Cold Pond


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Yikes! Do you run your falls in the winter?
 
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Yes I run my falls straight through winter. Its a straight fall so I don't run the risk of it icing up and diverting. I also have a little splash pool so it disturbs the water only on the surface.
 
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What a cold spell! Highs have been mid teens overnight lows in the negatives. Was negative 9 this morning. Pond completely Froze over Saturday night/Sunday morning even with the waterfall flowing. Last year I always had an opening at the bottom of the falls. Might need one of them stock tank heaters? Hopefully the sunshine today will open it back up but its still only a high of 17.
 
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-14 here this morning and I can't see my pond, as there is snow resting on top of the net. My koi have never endured such a cold winter, so I'm worried. I have many koi fry, that I need to catch and re-home this Spring....perhaps Mother Nature will reduce their numbers....sounds kind of mean, sorry.
 

callingcolleen1

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Use a good heater and keep a pumps running in front of heater to evenly heat whole pond and you should be fine. Worked for me for over two decades now and I have really big fish and a pond that is only 3 feet deep! They are now over 24 years old and have been outside in very extreme cold of minus 40 and below using this method. I do not have a water fall but the three connecting ponds have water ways that drop a few short inches.
 
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@callingcolleen1 , I'm recovering from surgery, so can't work on pond :( Also, my pumps are plumbed into my skimmer. I do have air stones going, under my pond de-icer...do you think that will be enough? I had a Pond Breather, but it was defective.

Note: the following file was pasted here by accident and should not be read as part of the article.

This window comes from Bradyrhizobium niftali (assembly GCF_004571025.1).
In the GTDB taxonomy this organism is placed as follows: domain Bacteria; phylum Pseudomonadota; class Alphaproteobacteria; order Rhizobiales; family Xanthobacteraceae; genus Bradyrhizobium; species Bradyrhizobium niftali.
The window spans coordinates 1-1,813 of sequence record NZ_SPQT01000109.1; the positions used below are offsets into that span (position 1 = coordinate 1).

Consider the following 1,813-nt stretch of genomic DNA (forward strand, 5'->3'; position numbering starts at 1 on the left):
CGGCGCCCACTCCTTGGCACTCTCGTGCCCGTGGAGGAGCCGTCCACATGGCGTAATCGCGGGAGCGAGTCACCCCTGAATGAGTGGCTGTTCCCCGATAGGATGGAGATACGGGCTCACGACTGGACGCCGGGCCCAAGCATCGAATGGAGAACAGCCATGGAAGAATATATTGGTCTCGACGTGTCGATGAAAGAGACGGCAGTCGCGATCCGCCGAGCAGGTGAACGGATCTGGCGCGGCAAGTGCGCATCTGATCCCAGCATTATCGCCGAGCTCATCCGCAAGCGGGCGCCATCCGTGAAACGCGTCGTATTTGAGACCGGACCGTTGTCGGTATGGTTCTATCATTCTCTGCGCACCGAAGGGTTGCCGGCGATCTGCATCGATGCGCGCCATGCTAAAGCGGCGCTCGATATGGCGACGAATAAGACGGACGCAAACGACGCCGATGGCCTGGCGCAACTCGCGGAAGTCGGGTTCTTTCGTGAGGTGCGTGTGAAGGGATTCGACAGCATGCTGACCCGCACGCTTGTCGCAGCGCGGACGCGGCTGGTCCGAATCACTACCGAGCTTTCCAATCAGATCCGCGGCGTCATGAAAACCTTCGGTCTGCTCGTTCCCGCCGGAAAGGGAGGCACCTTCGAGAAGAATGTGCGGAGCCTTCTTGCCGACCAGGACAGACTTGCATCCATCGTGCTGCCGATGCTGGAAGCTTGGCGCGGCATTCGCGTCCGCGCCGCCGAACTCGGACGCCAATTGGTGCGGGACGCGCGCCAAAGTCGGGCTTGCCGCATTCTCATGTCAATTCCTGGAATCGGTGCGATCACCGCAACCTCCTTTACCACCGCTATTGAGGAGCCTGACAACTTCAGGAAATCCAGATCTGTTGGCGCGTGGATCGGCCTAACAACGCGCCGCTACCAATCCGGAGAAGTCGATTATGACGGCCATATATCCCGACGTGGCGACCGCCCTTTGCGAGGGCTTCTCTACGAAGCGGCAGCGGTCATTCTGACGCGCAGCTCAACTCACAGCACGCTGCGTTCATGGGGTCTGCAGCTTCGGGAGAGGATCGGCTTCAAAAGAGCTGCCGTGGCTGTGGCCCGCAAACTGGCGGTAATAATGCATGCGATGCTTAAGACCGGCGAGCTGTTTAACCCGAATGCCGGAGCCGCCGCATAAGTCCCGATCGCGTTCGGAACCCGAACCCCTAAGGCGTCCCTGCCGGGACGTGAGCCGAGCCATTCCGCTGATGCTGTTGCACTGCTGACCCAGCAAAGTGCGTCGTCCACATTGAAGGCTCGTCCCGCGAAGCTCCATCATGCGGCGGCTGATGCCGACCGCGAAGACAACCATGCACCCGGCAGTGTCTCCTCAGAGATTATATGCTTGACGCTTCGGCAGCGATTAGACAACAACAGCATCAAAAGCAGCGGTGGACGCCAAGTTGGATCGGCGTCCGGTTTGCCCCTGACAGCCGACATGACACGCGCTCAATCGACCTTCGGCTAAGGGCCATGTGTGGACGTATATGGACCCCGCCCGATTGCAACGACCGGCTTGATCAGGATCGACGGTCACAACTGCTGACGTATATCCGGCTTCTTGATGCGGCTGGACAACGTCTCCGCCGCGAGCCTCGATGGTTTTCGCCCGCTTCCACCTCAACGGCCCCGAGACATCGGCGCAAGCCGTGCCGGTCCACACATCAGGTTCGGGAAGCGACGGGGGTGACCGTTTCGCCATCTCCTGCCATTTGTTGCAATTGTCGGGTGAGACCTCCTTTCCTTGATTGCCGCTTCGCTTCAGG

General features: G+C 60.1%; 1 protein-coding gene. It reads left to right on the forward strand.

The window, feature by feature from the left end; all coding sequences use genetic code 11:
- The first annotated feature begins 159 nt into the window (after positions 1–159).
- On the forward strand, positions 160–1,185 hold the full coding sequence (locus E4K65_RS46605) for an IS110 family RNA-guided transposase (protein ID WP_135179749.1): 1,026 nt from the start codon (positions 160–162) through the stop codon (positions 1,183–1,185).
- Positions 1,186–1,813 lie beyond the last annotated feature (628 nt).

callingcolleen1

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I think pond breather not strong enough to keep pond from freezing too hard during extreme cold. If pond is completely frozen over and ice is thicker than two or three inches, and if you have large fish load or big koi, you will need a big 1300 or 1500 deicer
 
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Relieved to see into the pond a little today. Air stones still going and pond de-icer keeping an area open. I could only see a small area, but didn't see any dead fish. Feeling relieved.
 
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Finally able to get out and check the pond. Sinus infrection kicking my butt. My air stone froze up weeks ago. Finally found my de-icer it gets pushed up to the edge of the pond and then buried in snow. Despite the -9 real feel and 1 degree low today the pond remained open. Found a clump of leaves in the skimmer that I believe was slowing the flow down enough to allow it to freeze over. Suppose t get a warm up mid 20's, mid 30's and possible 40's next week. Will see...
 
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I've had the de-icer plugged in for weeks right in front of the skimmer box--we just had one of the coldest Februarys ever here. The falls have been running all winter and have been fine... and the koi are doing fine. I would be happy if the temperature outside would warm up a little and start staying above 20 degrees...I could unplug that high-watt de-icer.